Treasuries and those on single A-rated industrial bonds.

total quality management (TQM)

a structural system for creating organization-wide participation in planning and implementing a continuous improvement process that exceeds
the expectations of the customer/client; the application
of quality principles to all company endeavors; it is also known as total quality control

activity-based budgeting (ABB)

planning approach applying activity drivers to estimate the levels and costs of activities necessary to provide the budgeted quantity and
quality of production

appraisal cost

a quality control cost incurred for monitoring
or inspection; compensates for mistakes not eliminated
through prevention activities

bill of materials

a document that contains information about
the product materials components and their specifications
(including quality and quantities needed)


A system that monitors and evaluates the performance of a fixed-income portfolio , as well as the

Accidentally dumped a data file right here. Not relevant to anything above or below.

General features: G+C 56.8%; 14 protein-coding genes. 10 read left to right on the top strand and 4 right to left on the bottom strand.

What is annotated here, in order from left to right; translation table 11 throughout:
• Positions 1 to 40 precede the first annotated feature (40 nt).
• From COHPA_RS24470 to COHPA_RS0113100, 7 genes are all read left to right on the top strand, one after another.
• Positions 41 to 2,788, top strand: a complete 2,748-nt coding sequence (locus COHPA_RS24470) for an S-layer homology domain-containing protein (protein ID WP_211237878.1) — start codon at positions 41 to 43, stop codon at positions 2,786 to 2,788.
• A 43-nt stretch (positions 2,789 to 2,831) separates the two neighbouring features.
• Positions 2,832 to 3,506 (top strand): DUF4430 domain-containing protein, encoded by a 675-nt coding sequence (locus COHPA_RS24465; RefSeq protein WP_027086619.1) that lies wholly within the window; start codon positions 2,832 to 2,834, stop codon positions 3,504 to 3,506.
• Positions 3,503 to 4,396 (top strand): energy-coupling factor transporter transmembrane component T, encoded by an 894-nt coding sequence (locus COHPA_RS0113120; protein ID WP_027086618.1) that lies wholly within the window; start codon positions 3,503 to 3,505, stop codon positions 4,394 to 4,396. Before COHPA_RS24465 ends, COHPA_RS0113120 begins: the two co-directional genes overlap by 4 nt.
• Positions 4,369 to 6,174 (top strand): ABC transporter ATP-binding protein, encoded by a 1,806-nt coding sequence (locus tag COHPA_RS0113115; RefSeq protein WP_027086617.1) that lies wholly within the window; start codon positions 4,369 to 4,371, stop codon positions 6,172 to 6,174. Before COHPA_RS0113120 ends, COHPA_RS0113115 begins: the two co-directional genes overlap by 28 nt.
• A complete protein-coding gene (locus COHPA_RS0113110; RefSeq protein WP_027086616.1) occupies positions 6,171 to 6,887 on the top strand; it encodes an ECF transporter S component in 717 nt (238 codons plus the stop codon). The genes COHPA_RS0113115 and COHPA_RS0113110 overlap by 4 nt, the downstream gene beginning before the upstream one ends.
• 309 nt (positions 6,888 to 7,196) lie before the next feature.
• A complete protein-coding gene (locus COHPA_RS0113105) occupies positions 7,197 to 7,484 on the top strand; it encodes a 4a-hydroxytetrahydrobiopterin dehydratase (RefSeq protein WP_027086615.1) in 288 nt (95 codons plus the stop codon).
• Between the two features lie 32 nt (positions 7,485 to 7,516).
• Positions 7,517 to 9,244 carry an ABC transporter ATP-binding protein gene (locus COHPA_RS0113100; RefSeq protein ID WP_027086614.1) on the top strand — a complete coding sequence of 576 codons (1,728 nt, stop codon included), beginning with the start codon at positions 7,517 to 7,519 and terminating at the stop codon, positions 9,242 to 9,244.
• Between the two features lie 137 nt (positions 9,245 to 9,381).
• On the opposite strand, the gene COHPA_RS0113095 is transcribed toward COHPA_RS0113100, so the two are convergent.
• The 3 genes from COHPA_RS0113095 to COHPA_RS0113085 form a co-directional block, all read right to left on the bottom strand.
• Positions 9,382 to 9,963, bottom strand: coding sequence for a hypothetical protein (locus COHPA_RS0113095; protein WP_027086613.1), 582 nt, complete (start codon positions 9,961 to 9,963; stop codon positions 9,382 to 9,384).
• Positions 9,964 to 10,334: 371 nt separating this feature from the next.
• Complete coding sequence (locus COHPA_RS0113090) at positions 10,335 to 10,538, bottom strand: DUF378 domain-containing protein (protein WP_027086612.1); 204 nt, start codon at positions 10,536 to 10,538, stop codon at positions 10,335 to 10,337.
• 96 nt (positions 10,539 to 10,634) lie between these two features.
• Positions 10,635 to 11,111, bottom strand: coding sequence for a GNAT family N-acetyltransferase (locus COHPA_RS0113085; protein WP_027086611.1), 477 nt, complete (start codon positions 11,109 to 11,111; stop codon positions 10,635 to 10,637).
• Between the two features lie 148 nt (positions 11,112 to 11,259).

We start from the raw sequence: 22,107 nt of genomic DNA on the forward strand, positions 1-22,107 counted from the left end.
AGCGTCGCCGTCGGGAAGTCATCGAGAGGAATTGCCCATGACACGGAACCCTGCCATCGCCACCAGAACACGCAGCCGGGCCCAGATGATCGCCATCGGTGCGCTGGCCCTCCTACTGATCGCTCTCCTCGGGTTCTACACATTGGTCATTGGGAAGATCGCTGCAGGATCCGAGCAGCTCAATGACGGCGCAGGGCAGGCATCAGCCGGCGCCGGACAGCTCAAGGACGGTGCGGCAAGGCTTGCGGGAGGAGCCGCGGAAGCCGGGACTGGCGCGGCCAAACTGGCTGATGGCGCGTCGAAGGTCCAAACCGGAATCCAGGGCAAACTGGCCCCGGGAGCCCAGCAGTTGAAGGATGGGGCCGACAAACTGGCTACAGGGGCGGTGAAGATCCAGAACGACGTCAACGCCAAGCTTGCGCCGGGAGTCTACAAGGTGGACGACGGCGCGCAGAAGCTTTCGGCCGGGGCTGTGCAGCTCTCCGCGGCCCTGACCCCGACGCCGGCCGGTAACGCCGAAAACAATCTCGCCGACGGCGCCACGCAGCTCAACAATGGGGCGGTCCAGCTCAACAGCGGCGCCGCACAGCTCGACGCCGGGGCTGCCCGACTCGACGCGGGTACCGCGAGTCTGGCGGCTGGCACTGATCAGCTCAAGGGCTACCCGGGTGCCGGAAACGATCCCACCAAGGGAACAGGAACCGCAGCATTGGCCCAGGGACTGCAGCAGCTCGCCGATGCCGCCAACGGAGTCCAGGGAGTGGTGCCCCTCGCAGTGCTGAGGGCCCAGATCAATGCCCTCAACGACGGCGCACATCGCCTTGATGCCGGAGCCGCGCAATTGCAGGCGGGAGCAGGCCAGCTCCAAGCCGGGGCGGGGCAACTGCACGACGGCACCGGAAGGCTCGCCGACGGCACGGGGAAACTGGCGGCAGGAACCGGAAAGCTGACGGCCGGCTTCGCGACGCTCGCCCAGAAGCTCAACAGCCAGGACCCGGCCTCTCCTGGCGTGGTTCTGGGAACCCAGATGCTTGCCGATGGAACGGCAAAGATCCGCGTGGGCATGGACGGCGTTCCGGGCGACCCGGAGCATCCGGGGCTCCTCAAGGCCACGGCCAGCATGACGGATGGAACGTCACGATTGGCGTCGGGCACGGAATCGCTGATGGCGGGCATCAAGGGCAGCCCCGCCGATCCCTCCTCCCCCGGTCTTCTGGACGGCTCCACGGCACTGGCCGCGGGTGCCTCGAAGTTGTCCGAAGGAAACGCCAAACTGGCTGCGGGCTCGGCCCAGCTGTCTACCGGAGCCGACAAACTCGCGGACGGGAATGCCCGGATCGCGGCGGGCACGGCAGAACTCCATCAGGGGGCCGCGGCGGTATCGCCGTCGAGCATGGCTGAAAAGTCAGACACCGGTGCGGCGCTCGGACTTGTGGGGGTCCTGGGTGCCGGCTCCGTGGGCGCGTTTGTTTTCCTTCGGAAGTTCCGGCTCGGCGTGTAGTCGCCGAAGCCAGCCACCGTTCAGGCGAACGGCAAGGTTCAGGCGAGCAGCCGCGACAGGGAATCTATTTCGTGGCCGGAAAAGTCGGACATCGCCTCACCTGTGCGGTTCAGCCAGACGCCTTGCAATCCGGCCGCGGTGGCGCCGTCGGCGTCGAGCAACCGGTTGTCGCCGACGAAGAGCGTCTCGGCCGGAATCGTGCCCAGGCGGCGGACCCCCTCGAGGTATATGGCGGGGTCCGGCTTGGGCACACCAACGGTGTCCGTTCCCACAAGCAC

individual securities held in the portfolio. BONDPAR decomposes the return into those elements beyond the
manager's control--such as the interest rate environment and client-imposed duration policy constraints--and
those that the management process contributes to, such as interest rate management, sector/quality allocations,
and individual bond selection.

Cash-equivalent items

Temporary investments of currently excess cash in short-term, high-quality
investment media such as treasury bills and Banker's Acceptances.

continuous improvement

an ongoing process of enhancing employee task performance, level of product quality, and level of company service through eliminating nonvalue-added activities to reduce lead time, making products
(performing services) with zero defects, reducing
product costs on an ongoing basis, and simplifying products
and processes

Quality Image 3